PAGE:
The solution isn't easy. It would be ideal to get together briefly before the end of a school year to record informally but honestly any problems you have had, and again informally in September to prepare for some of the decisions you have to make. Otherwise small groups will get into huddles to discuss poor relationships, signs of power drifting away from the group, issues of principle and procedure that may need clarifying, and achieve nothing.
Whispering can produce a governing body that is paralysed when it comes to important choices. These informal sessions may not be practicable, but just saying it shows how almost all governing bodies fail to speak plainly.
This is a worse problem than it used to be because since 2002 the law has made it so easy to give away the power we share. For instance, I have doubts about being able to elect a chair for as long as four years (except in Wales, as I discovered last week, where they have sensibly kept it as an annual decision which can easily produce continuity if people feel good about it, but doesn't make it so difficult to propose a change when necessary). It is also dangerous to be able to delegate nearly all decisions to an individual. In Wales, they kept a long list of exceptions.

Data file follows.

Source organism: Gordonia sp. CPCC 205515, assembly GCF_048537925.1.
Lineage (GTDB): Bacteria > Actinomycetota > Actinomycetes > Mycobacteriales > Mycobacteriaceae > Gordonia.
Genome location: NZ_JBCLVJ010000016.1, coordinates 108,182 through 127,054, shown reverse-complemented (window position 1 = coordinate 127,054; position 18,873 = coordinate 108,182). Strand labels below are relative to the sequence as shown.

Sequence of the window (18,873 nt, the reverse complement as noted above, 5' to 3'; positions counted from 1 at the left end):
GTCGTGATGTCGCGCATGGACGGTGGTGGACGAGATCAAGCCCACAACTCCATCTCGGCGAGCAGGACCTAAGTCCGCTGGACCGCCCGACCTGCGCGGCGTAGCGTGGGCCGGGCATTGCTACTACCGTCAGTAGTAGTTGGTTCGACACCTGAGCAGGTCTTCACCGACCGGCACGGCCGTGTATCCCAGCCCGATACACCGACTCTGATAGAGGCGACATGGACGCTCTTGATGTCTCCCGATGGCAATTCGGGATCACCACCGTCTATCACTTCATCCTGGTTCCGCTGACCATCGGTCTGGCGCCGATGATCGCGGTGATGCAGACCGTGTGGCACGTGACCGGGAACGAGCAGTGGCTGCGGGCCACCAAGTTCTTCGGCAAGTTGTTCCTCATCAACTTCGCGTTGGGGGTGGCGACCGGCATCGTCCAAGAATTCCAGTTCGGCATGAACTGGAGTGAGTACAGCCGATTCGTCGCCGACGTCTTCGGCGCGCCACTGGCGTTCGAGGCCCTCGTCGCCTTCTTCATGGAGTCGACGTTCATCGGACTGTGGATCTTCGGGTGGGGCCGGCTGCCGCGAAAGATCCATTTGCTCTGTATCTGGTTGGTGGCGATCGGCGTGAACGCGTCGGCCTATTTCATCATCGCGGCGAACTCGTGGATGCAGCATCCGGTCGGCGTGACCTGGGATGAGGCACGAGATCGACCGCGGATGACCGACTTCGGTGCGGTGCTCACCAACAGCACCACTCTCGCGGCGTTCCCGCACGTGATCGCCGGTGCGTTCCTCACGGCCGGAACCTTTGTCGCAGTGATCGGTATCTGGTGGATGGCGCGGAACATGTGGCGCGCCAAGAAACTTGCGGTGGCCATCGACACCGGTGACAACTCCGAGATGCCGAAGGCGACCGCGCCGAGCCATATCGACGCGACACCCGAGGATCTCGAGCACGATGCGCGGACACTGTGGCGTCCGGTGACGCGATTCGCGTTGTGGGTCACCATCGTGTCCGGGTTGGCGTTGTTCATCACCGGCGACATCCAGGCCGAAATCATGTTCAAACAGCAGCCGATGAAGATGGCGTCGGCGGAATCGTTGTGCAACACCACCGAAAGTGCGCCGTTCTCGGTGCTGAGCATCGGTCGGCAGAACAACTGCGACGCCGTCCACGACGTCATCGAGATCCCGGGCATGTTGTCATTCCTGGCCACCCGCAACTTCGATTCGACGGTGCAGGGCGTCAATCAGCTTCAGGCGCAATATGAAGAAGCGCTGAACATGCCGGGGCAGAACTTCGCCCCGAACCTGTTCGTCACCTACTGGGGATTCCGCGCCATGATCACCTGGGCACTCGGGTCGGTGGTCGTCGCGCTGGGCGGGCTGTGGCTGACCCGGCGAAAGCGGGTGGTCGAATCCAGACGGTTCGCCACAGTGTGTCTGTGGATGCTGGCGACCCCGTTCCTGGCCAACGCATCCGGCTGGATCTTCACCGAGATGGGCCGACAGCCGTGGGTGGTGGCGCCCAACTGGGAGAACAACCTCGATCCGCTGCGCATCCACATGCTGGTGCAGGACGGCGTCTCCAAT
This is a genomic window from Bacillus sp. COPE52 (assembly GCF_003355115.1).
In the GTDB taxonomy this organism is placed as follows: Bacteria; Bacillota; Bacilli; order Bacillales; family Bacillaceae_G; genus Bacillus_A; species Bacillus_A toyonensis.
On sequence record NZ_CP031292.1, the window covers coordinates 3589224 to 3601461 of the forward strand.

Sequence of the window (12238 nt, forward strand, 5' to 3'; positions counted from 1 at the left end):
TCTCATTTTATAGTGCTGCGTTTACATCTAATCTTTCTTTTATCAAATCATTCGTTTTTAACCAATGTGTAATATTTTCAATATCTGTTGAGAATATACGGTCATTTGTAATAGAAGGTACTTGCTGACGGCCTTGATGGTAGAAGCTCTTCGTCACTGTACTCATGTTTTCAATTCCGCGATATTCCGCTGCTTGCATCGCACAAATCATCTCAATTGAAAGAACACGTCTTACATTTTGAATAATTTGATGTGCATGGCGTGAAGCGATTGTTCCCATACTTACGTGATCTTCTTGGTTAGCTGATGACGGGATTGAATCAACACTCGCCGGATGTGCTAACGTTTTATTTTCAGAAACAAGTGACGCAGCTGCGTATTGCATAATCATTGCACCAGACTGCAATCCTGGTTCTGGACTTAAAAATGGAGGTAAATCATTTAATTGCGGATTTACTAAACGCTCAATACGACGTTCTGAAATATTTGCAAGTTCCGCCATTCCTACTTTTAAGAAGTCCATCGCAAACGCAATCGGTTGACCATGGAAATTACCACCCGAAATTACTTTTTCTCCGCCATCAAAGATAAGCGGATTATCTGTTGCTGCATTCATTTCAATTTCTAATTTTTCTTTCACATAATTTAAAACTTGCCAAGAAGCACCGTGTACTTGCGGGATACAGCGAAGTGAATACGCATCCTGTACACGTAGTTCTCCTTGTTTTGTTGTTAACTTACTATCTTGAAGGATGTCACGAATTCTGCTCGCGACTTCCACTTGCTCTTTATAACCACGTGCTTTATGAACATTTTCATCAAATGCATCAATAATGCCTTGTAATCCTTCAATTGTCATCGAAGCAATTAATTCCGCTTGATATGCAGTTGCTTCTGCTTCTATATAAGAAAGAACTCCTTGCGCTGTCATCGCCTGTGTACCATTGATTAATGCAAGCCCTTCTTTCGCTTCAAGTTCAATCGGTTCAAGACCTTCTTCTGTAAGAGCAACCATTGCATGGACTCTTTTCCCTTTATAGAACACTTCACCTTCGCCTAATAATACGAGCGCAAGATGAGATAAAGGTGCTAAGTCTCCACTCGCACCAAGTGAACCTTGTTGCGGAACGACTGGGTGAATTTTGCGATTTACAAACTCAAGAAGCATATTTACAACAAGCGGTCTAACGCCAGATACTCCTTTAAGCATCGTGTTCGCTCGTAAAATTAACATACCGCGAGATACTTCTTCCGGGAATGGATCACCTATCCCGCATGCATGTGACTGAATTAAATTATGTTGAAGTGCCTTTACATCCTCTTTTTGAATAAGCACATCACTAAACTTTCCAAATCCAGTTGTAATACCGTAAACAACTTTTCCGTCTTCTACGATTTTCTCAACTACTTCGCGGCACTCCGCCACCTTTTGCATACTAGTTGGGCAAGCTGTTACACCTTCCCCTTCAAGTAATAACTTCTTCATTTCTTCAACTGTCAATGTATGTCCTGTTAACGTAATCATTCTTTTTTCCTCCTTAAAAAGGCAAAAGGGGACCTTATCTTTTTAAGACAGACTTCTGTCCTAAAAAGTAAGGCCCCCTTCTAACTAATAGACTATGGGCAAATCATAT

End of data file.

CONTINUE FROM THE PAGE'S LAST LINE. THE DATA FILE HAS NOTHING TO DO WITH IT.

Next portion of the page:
We should now and then state that these shifts of power don't have to be accepted and that the children's interests sometimes require a more cautious use of our freedom.
A really good and democratic chair will keep reminding us that responsibility belongs to us all and we must take care of it. If you have that, you are halfway to a governing body with no unspoken resentments. But a new year also challenges the way we work together. The power we have been given belongs to the team. Yet how many governing bodies can say that all members pull their weight? We often excuse passengers by saying that we are all "only volunteers", after all. That debases the noble tradition we share with magistrates, jurors, trustees, and we do it every time we accept trivial excuses for absence, failure to keep promises and all lapses from high standards of teamwork.
The way forward is to have a more explicit commitment to pulling your weight, putting the school first, going to training, respecting others'
opinions, setting aside private interests. A governing body that shares these values is hard to pull apart.
Questions for Joan Sallis should be sent to The TES, Admiral House, 66-68 East Smithfield, London E1W 1BX, fax 020 7782 3202, or see www.tes.co.ukgovernorsask_the_expert where answers will appear